Mansfield grandmother shares reality of terminal cancer diagnosis two years on

Roz Belcher
Roz Belcher -Credit:Roz Belcher

A Nottinghamshire grandmother has spoken about the impact her terminal cancer diagnosis has had and praised a support centre at Kings Mill Hospital. Roz Belcher, from Mansfield, was told she had incurable blood cancer in May 2022.

The 65-year-old said the life expectancy is "pretty good", but the condition had left her feeling "very very tired". “I can’t do a lot of things like play with my new granddaughter. I can’t do with her what I have done with the eldest," she said.

"I’m absolutely worn out all of the time, I’m very very tired. I don’t have a social life because I’m tired. I’m very anxious because I get so tired.

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"I want to do things. Before I’d be out and about, you could phone me up and I’d do it, now I have to say no.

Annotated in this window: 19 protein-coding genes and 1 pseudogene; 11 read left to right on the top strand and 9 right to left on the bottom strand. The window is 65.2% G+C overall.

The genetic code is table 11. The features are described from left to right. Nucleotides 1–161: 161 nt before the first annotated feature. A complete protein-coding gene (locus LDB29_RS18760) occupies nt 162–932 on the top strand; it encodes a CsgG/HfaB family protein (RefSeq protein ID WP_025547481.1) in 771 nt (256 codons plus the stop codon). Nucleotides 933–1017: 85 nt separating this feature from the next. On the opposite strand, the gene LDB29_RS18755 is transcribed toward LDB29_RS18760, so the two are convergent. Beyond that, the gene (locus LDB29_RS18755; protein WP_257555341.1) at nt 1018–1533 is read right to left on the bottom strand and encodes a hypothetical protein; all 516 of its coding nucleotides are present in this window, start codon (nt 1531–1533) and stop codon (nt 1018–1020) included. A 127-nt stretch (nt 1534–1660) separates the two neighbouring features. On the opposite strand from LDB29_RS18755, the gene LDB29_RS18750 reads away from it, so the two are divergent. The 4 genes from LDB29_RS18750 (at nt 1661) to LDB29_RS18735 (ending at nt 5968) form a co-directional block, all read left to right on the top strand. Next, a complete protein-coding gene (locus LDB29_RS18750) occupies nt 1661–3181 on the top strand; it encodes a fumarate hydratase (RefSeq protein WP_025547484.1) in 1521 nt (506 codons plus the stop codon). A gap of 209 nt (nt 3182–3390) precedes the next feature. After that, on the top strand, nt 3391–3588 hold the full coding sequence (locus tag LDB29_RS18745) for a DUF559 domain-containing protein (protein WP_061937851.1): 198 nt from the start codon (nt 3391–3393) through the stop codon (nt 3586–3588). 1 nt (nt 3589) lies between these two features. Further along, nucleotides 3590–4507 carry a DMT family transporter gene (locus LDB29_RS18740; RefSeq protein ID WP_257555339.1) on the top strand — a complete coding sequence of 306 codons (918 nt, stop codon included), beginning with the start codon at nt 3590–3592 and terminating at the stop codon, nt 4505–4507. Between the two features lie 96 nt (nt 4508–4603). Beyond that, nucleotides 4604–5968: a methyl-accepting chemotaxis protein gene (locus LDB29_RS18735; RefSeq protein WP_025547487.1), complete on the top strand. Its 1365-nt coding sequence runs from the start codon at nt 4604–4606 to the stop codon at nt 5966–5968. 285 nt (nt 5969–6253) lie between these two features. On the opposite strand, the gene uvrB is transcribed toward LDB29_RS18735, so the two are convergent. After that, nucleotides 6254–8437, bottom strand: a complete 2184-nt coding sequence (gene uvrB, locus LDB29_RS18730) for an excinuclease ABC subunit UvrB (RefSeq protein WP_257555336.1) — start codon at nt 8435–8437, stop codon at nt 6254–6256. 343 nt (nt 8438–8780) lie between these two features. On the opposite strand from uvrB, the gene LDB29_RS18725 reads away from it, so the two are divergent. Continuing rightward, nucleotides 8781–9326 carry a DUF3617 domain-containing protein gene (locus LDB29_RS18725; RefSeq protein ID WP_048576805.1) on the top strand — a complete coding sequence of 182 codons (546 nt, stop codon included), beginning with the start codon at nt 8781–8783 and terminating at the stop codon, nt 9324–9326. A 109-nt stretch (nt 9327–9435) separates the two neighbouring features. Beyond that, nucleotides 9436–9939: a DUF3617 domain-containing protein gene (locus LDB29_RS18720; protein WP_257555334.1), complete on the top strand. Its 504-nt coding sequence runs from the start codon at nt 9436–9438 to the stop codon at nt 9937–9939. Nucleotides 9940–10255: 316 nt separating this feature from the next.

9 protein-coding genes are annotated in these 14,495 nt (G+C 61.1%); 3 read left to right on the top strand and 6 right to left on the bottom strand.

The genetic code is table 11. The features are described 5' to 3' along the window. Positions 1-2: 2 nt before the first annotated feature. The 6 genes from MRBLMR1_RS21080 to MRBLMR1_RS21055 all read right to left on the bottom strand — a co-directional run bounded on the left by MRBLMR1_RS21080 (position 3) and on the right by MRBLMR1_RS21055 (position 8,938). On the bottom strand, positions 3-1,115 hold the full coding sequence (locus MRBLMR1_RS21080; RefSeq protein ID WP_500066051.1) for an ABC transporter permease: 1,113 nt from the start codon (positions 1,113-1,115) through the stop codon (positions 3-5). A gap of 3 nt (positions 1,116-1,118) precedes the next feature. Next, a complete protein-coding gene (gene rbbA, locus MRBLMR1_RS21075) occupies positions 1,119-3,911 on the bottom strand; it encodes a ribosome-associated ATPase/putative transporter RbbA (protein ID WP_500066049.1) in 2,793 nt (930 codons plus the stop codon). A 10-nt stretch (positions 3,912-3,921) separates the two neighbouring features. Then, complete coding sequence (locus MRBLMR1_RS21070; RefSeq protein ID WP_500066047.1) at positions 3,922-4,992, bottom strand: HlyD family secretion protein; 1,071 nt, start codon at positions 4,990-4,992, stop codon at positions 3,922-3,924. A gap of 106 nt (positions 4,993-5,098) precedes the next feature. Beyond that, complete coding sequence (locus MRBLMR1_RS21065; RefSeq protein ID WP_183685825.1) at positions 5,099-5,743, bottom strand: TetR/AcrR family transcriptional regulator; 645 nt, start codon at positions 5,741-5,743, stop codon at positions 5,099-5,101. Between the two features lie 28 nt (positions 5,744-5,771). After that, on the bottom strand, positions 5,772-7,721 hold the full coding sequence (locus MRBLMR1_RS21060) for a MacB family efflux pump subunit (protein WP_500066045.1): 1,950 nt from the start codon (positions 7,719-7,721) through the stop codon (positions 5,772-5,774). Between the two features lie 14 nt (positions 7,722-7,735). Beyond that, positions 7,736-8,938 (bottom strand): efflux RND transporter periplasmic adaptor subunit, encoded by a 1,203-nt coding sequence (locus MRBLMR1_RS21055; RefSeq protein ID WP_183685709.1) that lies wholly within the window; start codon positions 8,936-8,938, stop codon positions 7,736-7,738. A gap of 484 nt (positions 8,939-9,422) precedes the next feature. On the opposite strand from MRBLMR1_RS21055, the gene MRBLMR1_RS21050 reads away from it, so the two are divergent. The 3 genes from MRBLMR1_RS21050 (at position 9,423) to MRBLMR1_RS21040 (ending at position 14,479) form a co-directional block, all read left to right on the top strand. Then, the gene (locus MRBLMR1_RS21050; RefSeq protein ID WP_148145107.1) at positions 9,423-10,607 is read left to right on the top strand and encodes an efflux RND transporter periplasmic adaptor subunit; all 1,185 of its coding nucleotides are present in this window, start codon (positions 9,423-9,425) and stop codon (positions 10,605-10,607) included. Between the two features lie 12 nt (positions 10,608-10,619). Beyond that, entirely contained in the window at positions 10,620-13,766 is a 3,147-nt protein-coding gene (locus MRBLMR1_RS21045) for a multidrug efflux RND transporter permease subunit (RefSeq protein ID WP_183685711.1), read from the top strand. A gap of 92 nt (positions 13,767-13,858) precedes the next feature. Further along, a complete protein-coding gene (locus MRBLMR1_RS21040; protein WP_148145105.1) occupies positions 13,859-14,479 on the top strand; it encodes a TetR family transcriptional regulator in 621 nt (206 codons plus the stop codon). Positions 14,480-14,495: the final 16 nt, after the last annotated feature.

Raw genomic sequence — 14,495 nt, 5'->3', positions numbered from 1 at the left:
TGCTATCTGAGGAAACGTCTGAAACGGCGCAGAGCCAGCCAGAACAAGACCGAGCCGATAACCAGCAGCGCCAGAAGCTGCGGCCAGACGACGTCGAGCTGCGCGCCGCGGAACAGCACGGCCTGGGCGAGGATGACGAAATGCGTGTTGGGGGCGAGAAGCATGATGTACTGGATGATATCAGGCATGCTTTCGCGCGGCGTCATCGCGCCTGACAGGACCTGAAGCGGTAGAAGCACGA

“It was a shock, I didn’t expect any of this. I was told it was incurable but treatable, you don’t hear treatable you just hear incurable."

Roz is yet to start treatment as her paraprotein levels are too low, but says the longer she can go without treatment the better. “I have to go to the hospital every three months and have a blood test," she said.

“I’m never going to be cured of it." Roz is one of the patients who uses the Macmillan Cancer Information and Support Centre at King’s Mill Hospital.

She praised the centre and its recent £50,000 refurbishment. "At MacMillan we sit and talk things through," she said.

"They can signpost us to any help we need. Groups are really good, we can say things to each other you wouldn’t say to anyone else. We have become good friends.”